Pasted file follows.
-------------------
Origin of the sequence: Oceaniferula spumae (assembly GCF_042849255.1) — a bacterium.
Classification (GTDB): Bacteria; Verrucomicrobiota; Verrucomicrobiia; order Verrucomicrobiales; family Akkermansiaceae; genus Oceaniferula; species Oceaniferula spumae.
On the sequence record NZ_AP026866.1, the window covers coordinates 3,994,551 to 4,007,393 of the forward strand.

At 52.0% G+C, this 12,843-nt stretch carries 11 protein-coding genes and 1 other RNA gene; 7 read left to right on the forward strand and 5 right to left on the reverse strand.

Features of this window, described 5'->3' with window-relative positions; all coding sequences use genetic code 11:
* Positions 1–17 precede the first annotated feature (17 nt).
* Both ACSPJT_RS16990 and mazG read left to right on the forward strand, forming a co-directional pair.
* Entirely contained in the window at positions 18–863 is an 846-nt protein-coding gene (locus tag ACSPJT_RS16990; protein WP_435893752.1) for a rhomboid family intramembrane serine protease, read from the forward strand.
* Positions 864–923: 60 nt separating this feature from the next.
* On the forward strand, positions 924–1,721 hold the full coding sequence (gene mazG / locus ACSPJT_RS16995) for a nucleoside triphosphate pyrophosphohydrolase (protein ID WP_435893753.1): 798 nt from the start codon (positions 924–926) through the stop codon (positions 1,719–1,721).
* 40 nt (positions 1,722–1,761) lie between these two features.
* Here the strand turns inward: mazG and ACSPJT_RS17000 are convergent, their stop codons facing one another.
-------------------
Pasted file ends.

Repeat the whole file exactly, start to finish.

Origin of the sequence: Oceaniferula spumae (assembly GCF_042849255.1) — a bacterium.
Classification (GTDB): Bacteria; Verrucomicrobiota; Verrucomicrobiia; order Verrucomicrobiales; family Akkermansiaceae; genus Oceaniferula; species Oceaniferula spumae.
On the sequence record NZ_AP026866.1, the window covers coordinates 3,994,551 to 4,007,393 of the forward strand.

At 52.0% G+C, this 12,843-nt stretch carries 11 protein-coding genes and 1 other RNA gene; 7 read left to right on the forward strand and 5 right to left on the reverse strand.

Features of this window, described 5'->3' with window-relative positions; all coding sequences use genetic code 11:
* Positions 1–17 precede the first annotated feature (17 nt).
* Both ACSPJT_RS16990 and mazG read left to right on the forward strand, forming a co-directional pair.
* Entirely contained in the window at positions 18–863 is an 846-nt protein-coding gene (locus tag ACSPJT_RS16990; protein WP_435893752.1) for a rhomboid family intramembrane serine protease, read from the forward strand.
* Positions 864–923: 60 nt separating this feature from the next.
* On the forward strand, positions 924–1,721 hold the full coding sequence (gene mazG / locus ACSPJT_RS16995) for a nucleoside triphosphate pyrophosphohydrolase (protein ID WP_435893753.1): 798 nt from the start codon (positions 924–926) through the stop codon (positions 1,719–1,721).
* 40 nt (positions 1,722–1,761) lie between these two features.
* Here the strand turns inward: mazG and ACSPJT_RS17000 are convergent, their stop codons facing one another.